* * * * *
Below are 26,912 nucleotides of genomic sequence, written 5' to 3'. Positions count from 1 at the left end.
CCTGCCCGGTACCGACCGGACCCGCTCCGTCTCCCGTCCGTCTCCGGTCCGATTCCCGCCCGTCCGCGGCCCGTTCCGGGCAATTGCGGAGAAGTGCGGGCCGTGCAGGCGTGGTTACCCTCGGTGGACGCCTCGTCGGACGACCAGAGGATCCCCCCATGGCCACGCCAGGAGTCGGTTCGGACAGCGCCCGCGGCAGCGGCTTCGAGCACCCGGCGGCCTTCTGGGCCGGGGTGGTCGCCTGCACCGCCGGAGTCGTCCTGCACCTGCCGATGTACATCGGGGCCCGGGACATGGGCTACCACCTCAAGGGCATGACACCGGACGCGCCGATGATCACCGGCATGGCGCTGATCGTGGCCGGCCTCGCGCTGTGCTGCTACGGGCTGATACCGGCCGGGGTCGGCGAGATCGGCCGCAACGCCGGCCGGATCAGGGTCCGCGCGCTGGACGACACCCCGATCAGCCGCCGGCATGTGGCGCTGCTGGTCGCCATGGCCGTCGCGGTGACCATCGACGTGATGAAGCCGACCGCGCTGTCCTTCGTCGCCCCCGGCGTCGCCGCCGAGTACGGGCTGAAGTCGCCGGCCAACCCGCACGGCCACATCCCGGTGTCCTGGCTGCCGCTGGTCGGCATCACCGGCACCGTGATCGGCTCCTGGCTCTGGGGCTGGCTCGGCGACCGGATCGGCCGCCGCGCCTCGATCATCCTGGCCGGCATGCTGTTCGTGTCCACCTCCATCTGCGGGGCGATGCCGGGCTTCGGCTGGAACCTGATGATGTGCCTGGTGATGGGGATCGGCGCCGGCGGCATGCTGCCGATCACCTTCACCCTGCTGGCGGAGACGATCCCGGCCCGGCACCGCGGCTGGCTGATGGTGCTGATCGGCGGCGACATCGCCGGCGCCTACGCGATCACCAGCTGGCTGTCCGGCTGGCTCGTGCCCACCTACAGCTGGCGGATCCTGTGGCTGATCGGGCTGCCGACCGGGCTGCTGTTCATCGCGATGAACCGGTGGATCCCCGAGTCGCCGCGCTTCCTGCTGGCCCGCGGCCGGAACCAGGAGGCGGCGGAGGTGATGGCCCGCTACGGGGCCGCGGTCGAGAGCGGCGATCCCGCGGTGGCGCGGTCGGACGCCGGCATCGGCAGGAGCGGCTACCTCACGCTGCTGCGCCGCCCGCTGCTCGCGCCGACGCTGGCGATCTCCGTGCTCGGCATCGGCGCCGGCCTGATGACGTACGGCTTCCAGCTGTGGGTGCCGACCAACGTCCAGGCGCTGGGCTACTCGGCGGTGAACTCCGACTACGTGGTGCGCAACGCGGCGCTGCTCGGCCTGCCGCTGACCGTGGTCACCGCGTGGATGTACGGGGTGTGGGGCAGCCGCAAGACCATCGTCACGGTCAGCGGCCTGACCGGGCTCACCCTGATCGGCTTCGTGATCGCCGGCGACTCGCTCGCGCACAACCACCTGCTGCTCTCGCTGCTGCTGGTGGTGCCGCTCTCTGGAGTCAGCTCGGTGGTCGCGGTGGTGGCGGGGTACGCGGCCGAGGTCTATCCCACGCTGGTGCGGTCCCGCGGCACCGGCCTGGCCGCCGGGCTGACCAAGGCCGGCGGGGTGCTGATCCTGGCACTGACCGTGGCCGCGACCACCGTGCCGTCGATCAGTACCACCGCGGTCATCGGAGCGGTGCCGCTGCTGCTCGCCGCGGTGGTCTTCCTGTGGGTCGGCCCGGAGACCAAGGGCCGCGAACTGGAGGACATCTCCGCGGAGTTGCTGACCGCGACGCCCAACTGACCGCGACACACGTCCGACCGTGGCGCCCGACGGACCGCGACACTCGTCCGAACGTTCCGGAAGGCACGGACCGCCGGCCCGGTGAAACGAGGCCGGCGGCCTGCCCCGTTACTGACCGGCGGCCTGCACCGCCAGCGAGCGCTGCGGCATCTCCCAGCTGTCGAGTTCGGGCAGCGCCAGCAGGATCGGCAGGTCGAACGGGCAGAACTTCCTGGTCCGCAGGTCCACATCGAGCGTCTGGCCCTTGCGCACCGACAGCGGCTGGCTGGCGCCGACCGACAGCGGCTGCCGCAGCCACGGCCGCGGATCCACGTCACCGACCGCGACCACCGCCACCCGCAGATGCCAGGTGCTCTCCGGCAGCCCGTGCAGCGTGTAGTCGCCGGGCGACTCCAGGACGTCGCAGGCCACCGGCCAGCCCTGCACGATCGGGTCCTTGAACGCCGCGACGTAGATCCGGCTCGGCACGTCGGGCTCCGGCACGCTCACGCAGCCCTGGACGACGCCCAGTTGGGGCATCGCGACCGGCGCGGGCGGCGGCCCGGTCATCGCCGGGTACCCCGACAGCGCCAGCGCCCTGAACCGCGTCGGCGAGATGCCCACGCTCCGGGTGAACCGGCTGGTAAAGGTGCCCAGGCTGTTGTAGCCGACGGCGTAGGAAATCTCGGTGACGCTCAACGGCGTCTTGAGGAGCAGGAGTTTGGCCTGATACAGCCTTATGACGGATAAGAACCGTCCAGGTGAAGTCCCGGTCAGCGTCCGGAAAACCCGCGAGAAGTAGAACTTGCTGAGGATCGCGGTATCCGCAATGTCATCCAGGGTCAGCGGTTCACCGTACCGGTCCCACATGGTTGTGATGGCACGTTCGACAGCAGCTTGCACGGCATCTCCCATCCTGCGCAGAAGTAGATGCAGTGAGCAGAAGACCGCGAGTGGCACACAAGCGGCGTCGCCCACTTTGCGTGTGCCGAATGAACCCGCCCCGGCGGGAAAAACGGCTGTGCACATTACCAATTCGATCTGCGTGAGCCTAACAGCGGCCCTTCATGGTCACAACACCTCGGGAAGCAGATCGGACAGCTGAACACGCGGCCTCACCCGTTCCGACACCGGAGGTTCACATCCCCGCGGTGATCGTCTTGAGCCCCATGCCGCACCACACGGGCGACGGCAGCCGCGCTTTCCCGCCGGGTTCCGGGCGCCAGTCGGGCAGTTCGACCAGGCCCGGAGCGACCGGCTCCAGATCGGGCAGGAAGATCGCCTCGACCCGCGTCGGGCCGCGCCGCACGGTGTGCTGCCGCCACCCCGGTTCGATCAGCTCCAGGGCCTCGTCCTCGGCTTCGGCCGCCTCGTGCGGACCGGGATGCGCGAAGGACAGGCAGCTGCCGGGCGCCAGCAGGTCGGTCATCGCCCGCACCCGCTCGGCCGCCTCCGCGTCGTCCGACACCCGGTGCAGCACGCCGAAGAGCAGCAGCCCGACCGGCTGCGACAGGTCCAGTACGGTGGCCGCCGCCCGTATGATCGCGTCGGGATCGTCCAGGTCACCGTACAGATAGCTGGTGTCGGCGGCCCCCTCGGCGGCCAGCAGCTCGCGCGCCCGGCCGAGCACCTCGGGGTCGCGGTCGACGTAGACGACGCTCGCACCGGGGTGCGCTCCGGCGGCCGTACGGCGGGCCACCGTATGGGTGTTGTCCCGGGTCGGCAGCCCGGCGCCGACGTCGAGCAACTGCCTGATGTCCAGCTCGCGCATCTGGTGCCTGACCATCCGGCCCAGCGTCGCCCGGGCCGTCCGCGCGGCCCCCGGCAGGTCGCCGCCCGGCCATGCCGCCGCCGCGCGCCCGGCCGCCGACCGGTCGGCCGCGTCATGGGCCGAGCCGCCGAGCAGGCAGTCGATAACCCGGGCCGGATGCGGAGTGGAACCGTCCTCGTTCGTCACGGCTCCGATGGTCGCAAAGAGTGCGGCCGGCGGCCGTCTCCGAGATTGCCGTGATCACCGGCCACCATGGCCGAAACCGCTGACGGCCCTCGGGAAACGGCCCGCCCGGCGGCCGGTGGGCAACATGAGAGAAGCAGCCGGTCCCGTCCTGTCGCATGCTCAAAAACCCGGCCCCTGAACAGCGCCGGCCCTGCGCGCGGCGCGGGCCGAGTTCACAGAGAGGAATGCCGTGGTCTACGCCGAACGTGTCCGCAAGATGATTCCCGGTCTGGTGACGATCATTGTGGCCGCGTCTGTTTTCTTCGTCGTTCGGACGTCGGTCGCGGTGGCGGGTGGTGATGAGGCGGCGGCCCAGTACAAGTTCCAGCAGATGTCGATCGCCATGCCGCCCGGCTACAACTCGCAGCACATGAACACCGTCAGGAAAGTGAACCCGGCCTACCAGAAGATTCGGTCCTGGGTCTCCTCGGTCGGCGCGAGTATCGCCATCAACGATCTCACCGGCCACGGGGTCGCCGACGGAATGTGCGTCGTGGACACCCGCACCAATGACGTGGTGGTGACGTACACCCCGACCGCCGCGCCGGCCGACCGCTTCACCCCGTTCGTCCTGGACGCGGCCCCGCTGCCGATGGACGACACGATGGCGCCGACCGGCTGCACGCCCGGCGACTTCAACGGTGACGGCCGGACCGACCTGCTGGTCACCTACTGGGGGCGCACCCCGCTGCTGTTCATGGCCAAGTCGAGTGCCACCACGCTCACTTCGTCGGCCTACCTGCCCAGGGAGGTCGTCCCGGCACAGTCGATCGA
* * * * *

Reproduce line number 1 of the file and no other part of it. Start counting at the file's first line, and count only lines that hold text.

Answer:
Below are 26,912 nucleotides of genomic sequence, written 5' to 3'. Positions count from 1 at the left end.